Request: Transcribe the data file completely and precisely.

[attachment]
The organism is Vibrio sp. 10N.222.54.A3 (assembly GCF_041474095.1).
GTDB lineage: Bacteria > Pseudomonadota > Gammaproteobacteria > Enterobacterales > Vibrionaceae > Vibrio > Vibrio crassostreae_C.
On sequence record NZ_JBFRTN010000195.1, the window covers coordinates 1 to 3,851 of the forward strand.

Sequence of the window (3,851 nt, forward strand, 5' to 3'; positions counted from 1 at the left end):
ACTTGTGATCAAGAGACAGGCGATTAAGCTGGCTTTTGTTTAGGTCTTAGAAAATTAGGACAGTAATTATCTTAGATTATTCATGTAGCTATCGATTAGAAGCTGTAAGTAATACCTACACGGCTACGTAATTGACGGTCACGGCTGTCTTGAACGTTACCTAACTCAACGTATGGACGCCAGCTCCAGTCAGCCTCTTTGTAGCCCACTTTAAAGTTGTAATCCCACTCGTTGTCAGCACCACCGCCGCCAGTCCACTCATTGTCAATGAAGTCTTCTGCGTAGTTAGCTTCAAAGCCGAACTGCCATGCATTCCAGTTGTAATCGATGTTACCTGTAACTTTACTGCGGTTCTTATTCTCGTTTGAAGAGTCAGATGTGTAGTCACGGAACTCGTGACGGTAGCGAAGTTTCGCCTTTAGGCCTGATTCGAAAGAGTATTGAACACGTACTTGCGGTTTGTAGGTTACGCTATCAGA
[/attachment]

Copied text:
The organism is Vibrio sp. 10N.222.54.A3 (assembly GCF_041474095.1).
GTDB lineage: Bacteria > Pseudomonadota > Gammaproteobacteria > Enterobacterales > Vibrionaceae > Vibrio > Vibrio crassostreae_C.
On sequence record NZ_JBFRTN010000195.1, the window covers coordinates 1 to 3,851 of the forward strand.

Sequence of the window (3,851 nt, forward strand, 5' to 3'; positions counted from 1 at the left end):
ACTTGTGATCAAGAGACAGGCGATTAAGCTGGCTTTTGTTTAGGTCTTAGAAAATTAGGACAGTAATTATCTTAGATTATTCATGTAGCTATCGATTAGAAGCTGTAAGTAATACCTACACGGCTACGTAATTGACGGTCACGGCTGTCTTGAACGTTACCTAACTCAACGTATGGACGCCAGCTCCAGTCAGCCTCTTTGTAGCCCACTTTAAAGTTGTAATCCCACTCGTTGTCAGCACCACCGCCGCCAGTCCACTCATTGTCAATGAAGTCTTCTGCGTAGTTAGCTTCAAAGCCGAACTGCCATGCATTCCAGTTGTAATCGATGTTACCTGTAACTTTACTGCGGTTCTTATTCTCGTTTGAAGAGTCAGATGTGTAGTCACGGAACTCGTGACGGTAGCGAAGTTTCGCCTTTAGGCCTGATTCGAAAGAGTATTGAACACGTACTTGCGGTTTGTAGGTTACGCTATCAGA